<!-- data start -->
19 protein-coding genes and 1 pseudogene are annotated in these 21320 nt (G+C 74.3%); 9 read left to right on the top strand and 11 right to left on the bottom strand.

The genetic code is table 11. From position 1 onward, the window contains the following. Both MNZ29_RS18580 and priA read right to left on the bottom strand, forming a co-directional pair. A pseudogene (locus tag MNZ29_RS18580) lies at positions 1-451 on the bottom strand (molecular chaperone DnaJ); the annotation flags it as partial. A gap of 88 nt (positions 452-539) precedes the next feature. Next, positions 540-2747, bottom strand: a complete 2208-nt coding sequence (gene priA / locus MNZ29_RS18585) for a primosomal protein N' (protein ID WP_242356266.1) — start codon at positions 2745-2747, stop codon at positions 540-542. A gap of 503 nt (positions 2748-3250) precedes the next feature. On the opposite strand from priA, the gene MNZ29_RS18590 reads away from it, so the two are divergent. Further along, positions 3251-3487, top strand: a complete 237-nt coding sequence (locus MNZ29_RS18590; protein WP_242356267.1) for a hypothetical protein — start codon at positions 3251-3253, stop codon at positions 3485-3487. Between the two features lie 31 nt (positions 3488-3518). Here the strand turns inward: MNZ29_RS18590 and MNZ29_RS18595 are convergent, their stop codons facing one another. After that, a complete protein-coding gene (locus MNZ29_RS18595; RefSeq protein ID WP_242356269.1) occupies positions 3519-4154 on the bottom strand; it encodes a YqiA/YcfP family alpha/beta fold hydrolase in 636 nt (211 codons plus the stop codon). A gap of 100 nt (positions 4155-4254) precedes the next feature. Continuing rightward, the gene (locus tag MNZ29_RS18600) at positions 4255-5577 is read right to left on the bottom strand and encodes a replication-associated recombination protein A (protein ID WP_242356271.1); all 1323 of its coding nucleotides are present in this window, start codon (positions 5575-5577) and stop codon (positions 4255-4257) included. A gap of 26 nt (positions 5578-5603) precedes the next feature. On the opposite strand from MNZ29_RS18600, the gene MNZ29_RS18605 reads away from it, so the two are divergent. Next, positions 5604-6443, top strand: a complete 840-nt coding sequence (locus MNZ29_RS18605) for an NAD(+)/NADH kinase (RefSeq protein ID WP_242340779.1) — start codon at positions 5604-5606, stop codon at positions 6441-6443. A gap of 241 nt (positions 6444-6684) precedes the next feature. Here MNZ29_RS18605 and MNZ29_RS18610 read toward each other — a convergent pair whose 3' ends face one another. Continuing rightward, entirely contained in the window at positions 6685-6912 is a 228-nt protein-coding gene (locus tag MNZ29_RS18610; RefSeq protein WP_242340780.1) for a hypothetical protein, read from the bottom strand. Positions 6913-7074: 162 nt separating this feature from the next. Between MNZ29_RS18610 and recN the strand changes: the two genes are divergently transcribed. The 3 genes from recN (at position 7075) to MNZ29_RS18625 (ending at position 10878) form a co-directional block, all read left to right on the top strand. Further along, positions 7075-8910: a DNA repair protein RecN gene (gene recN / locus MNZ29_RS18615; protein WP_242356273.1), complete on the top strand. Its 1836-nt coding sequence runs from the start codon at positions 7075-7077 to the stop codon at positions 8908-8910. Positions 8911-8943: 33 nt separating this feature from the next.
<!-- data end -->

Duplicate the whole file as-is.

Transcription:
19 protein-coding genes and 1 pseudogene are annotated in these 21320 nt (G+C 74.3%); 9 read left to right on the top strand and 11 right to left on the bottom strand.

The genetic code is table 11. From position 1 onward, the window contains the following. Both MNZ29_RS18580 and priA read right to left on the bottom strand, forming a co-directional pair. A pseudogene (locus tag MNZ29_RS18580) lies at positions 1-451 on the bottom strand (molecular chaperone DnaJ); the annotation flags it as partial. A gap of 88 nt (positions 452-539) precedes the next feature. Next, positions 540-2747, bottom strand: a complete 2208-nt coding sequence (gene priA / locus MNZ29_RS18585) for a primosomal protein N' (protein ID WP_242356266.1) — start codon at positions 2745-2747, stop codon at positions 540-542. A gap of 503 nt (positions 2748-3250) precedes the next feature. On the opposite strand from priA, the gene MNZ29_RS18590 reads away from it, so the two are divergent. Further along, positions 3251-3487, top strand: a complete 237-nt coding sequence (locus MNZ29_RS18590; protein WP_242356267.1) for a hypothetical protein — start codon at positions 3251-3253, stop codon at positions 3485-3487. Between the two features lie 31 nt (positions 3488-3518). Here the strand turns inward: MNZ29_RS18590 and MNZ29_RS18595 are convergent, their stop codons facing one another. After that, a complete protein-coding gene (locus MNZ29_RS18595; RefSeq protein ID WP_242356269.1) occupies positions 3519-4154 on the bottom strand; it encodes a YqiA/YcfP family alpha/beta fold hydrolase in 636 nt (211 codons plus the stop codon). A gap of 100 nt (positions 4155-4254) precedes the next feature. Continuing rightward, the gene (locus tag MNZ29_RS18600) at positions 4255-5577 is read right to left on the bottom strand and encodes a replication-associated recombination protein A (protein ID WP_242356271.1); all 1323 of its coding nucleotides are present in this window, start codon (positions 5575-5577) and stop codon (positions 4255-4257) included. A gap of 26 nt (positions 5578-5603) precedes the next feature. On the opposite strand from MNZ29_RS18600, the gene MNZ29_RS18605 reads away from it, so the two are divergent. Next, positions 5604-6443, top strand: a complete 840-nt coding sequence (locus MNZ29_RS18605) for an NAD(+)/NADH kinase (RefSeq protein ID WP_242340779.1) — start codon at positions 5604-5606, stop codon at positions 6441-6443. A gap of 241 nt (positions 6444-6684) precedes the next feature. Here MNZ29_RS18605 and MNZ29_RS18610 read toward each other — a convergent pair whose 3' ends face one another. Continuing rightward, entirely contained in the window at positions 6685-6912 is a 228-nt protein-coding gene (locus tag MNZ29_RS18610; RefSeq protein WP_242340780.1) for a hypothetical protein, read from the bottom strand. Positions 6913-7074: 162 nt separating this feature from the next. Between MNZ29_RS18610 and recN the strand changes: the two genes are divergently transcribed. The 3 genes from recN (at position 7075) to MNZ29_RS18625 (ending at position 10878) form a co-directional block, all read left to right on the top strand. Further along, positions 7075-8910: a DNA repair protein RecN gene (gene recN / locus MNZ29_RS18615; protein WP_242356273.1), complete on the top strand. Its 1836-nt coding sequence runs from the start codon at positions 7075-7077 to the stop codon at positions 8908-8910. Positions 8911-8943: 33 nt separating this feature from the next.